Although not finalist, Lindor has Gold Glove-caliber talent
Young shortstop ranks among best in several defensive categories despite not being eligible for award
CLEVELAND -- When it is all said and done, and Francisco Lindor looks back on his career, he will likely have a number of Gold Glove seasons to his credit. The dynamic young Indians shortstop just won't be able to take home that hardware for his rookie year.
On Thursday, Rawlings unveiled the finalists (three at each position) for the 2015 American League and National League Gold Glove Awards, and no Indians made the cut. For Lindor, it was not that he was not worthy of consideration, it was that the shortstop simply was not eligible.
"It's pretty amazing to see the kind of talent that guy has," Indians catcher Yan Gomes said of Lindor at the end of the season. "It's so many things. From the offensive standpoint, baserunning, even defensively, it's unbelievable. He's definitely going to be a voice to be heard in this clubhouse because of what he's doing."
At shortstop, the AL's finalists include Xander Bogaerts of the Red Sox, Alcides Escobar of the Royals and Didi Gregorius of the Yankees.
In order to qualify for a Gold Glove Award, an infielder must have logged a minimum of 690 innings by his team's 137th game, or roughly 7.5 innings per team game. The idea behind the innings requirement is to narrow the field to full-time players. Lindor, who was promoted to Cleveland on June 14, logged 655 1/3 innings through the Indians' 137th game, falling 34 2/3 innings short of Gold Glove eligibility.
Although Lindor did not qualify for the annual defensive accolade, the 21-year-old shortstop still ranked among the best in the league in the field. He ranked first among all AL shortstops with 10 Defensive Runs Saved, and, among shortstops with at least 800 innings, Lindor was first in UZR (10.5), UZR/150 (18.9) and overall defense (15.0), according to Fangraphs.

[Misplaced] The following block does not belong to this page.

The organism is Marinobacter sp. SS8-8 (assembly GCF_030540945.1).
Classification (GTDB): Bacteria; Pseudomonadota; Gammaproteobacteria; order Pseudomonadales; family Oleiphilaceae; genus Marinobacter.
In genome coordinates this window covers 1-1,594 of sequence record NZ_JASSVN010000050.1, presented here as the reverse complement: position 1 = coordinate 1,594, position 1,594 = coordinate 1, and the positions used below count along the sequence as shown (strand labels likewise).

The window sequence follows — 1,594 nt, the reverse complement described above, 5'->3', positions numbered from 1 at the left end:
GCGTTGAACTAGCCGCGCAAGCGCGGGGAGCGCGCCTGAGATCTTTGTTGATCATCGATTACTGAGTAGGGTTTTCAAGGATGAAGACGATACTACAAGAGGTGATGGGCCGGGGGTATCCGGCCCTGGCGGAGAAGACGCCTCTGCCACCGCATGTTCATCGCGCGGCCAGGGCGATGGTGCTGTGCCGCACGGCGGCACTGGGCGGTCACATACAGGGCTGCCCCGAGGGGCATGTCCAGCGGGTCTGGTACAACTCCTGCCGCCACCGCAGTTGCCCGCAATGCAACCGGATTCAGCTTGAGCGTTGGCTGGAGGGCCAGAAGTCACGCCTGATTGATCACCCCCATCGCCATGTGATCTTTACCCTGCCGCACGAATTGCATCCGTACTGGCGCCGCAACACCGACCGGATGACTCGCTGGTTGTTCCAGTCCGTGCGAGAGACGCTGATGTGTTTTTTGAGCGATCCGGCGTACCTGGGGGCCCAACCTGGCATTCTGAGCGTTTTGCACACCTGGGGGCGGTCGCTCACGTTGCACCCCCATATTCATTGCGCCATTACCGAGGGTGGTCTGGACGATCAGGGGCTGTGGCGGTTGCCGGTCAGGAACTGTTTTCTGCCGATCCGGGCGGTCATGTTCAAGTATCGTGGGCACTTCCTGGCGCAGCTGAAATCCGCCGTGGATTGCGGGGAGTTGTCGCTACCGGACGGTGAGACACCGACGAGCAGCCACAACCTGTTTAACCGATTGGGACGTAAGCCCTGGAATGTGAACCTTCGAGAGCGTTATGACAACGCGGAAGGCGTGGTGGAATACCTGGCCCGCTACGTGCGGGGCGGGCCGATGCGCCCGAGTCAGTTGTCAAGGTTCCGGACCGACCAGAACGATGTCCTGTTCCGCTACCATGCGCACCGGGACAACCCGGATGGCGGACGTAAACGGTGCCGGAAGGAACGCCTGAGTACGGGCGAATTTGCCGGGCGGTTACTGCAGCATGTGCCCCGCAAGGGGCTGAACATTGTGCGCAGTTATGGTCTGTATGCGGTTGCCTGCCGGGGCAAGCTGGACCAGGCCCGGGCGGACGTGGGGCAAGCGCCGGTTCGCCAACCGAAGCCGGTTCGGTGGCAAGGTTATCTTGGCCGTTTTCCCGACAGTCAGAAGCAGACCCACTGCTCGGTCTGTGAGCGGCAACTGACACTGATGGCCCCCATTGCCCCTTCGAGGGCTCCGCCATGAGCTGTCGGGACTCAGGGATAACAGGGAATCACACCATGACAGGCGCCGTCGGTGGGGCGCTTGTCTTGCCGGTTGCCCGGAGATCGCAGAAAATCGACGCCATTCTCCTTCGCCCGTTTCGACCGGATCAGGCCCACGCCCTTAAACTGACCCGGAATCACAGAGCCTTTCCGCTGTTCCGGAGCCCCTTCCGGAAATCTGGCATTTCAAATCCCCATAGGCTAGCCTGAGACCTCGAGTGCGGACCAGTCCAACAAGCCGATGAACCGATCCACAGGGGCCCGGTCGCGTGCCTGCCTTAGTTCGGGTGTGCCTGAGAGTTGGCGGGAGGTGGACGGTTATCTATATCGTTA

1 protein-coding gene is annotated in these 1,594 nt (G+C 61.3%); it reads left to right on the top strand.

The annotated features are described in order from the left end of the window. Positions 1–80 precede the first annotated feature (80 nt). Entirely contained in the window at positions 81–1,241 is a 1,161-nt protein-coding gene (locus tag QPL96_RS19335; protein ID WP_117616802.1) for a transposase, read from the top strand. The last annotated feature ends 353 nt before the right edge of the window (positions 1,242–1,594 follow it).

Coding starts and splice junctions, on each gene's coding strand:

For comparison, Gregorius had five DRS to go along with a 7.9 UZR/150 and a 14.2 defensive rating. Bogaerts had zero DRS, a 0.9 UZR/150 and an 8.0 defensive rating. Escobar had minus-one DRS, a 6.7 UZR/150 and a 13.9 overall defensive rating.
"[Lindor] made a number of plays that were really important," Indians manager Terry Francona said. "Guys that gifted make those plays. What's really important is that he makes the routine play all the time, because he's going to make those [highlight-reel] plays. When that happens, and you're making both [routine and hard plays], that's when you get really special."
Astros fans might point out that -- like Lindor -- rookie standout Carlos Correa also fell short of qualifying for a Gold Glove. That said, Correa did not rate nearly as high as Cleveland's shortstop. Houston's 21-year-old rooklie had zero DRS, a minus-13.7 UZR/150 and a minus-1.6 overall rating in 870 2/3 innings at short after June 8 promotion to the Majors.
At least Correa and Lindor appear to be the top top candidates for the AL Rookie of the Year Award, which will be revealed in November. Cleveland has not had a Rookie of the Year winner since Sandy Alomar Jr. won the award in 1990.
"It would be an honor," Lindor said of possibly winning the top rookie award. "It would be an amazing feeling, not only for me, but for my family, for Puerto Rico, for the organization, the Cleveland Indians, for the fans here. I thank them for all the support they've been giving me."